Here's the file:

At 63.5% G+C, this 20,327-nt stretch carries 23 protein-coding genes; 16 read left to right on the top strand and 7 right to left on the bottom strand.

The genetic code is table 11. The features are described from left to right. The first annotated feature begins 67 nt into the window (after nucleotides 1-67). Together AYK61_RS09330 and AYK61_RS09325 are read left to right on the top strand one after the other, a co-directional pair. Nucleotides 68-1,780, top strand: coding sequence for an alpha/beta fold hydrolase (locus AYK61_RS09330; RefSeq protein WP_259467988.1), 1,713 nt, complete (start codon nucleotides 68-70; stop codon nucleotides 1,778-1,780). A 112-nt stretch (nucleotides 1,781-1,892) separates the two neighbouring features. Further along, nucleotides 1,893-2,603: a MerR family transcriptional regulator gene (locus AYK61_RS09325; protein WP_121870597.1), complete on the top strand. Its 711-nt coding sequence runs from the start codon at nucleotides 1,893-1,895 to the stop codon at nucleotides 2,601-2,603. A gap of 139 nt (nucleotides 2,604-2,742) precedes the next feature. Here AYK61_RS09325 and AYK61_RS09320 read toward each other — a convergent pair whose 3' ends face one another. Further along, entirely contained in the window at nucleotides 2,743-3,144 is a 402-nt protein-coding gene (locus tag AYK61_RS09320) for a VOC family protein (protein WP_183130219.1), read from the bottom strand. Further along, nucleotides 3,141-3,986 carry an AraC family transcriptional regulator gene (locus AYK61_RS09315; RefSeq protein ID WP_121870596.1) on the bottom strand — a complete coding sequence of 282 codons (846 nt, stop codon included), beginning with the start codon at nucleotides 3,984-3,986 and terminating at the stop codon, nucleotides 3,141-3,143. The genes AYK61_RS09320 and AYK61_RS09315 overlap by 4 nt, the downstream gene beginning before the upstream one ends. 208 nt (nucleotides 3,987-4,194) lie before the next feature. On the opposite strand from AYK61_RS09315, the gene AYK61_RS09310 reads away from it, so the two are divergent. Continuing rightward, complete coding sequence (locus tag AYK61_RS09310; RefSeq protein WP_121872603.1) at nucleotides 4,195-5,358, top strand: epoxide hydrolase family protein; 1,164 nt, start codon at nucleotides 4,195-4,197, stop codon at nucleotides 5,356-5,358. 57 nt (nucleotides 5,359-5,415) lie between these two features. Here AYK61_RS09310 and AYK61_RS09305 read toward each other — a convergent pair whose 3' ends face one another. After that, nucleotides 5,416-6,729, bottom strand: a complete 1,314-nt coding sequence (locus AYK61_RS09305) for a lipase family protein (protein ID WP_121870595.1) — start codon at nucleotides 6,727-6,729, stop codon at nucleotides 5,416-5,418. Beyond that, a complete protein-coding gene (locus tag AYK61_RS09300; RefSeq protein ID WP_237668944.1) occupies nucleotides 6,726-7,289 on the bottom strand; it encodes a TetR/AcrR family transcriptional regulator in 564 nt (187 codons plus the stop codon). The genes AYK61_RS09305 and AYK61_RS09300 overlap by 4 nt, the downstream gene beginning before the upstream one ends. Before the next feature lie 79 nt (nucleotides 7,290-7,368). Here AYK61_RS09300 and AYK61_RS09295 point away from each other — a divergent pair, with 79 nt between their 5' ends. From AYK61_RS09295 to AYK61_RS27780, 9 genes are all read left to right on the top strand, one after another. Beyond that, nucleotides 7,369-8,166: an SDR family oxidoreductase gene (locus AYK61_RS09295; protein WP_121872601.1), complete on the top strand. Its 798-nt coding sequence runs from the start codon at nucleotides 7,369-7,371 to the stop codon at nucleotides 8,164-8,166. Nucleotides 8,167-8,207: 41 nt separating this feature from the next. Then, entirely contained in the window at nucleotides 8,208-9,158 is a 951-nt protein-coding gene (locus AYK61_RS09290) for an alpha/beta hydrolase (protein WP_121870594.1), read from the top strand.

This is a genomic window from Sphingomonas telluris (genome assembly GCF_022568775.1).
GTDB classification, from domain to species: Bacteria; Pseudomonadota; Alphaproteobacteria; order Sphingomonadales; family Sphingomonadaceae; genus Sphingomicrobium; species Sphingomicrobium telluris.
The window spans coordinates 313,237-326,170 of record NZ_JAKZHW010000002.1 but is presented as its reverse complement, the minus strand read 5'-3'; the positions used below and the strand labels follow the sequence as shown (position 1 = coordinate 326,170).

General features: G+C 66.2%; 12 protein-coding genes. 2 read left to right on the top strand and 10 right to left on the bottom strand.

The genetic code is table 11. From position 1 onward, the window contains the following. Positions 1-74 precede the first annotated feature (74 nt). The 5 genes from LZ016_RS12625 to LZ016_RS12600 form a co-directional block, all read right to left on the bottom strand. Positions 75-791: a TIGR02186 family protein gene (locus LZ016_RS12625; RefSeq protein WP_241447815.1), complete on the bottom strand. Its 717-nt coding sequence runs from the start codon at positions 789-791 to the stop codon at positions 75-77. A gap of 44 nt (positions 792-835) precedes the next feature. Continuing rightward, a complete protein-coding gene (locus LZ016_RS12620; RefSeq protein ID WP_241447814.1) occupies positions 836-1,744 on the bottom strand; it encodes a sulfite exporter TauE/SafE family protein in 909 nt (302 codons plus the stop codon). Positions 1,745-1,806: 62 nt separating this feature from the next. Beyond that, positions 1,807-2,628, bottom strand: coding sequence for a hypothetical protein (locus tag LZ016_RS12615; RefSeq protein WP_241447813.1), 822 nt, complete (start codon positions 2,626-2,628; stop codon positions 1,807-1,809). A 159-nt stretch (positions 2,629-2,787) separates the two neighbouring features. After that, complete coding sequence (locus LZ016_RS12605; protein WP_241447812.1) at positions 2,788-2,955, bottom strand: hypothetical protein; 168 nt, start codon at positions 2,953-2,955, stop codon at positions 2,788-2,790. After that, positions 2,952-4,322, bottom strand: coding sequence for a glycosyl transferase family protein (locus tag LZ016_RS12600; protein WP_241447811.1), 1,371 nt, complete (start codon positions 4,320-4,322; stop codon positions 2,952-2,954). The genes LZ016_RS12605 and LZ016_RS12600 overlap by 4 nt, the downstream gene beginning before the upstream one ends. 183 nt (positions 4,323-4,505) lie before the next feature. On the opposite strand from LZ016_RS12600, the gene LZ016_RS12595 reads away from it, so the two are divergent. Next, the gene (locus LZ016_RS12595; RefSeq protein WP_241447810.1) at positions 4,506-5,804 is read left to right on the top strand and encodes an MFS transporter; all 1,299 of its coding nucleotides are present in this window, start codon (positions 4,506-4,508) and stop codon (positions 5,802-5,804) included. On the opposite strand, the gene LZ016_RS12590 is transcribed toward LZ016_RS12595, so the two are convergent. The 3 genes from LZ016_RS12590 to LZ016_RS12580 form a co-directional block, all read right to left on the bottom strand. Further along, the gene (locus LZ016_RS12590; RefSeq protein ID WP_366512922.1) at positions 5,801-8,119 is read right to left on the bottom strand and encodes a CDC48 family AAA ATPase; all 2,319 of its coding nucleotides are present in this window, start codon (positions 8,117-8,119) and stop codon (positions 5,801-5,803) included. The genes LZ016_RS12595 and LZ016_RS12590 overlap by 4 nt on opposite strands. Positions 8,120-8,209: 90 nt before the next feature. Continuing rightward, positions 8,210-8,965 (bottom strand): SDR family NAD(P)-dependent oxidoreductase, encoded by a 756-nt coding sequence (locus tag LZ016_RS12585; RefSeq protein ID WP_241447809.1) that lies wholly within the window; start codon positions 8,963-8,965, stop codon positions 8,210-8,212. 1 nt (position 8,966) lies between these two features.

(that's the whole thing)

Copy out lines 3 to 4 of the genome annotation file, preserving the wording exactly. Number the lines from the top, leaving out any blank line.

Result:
This is a genomic window from Sphingomonas telluris (genome assembly GCF_022568775.1).
GTDB classification, from domain to species: Bacteria; Pseudomonadota; Alphaproteobacteria; order Sphingomonadales; family Sphingomonadaceae; genus Sphingomicrobium; species Sphingomicrobium telluris.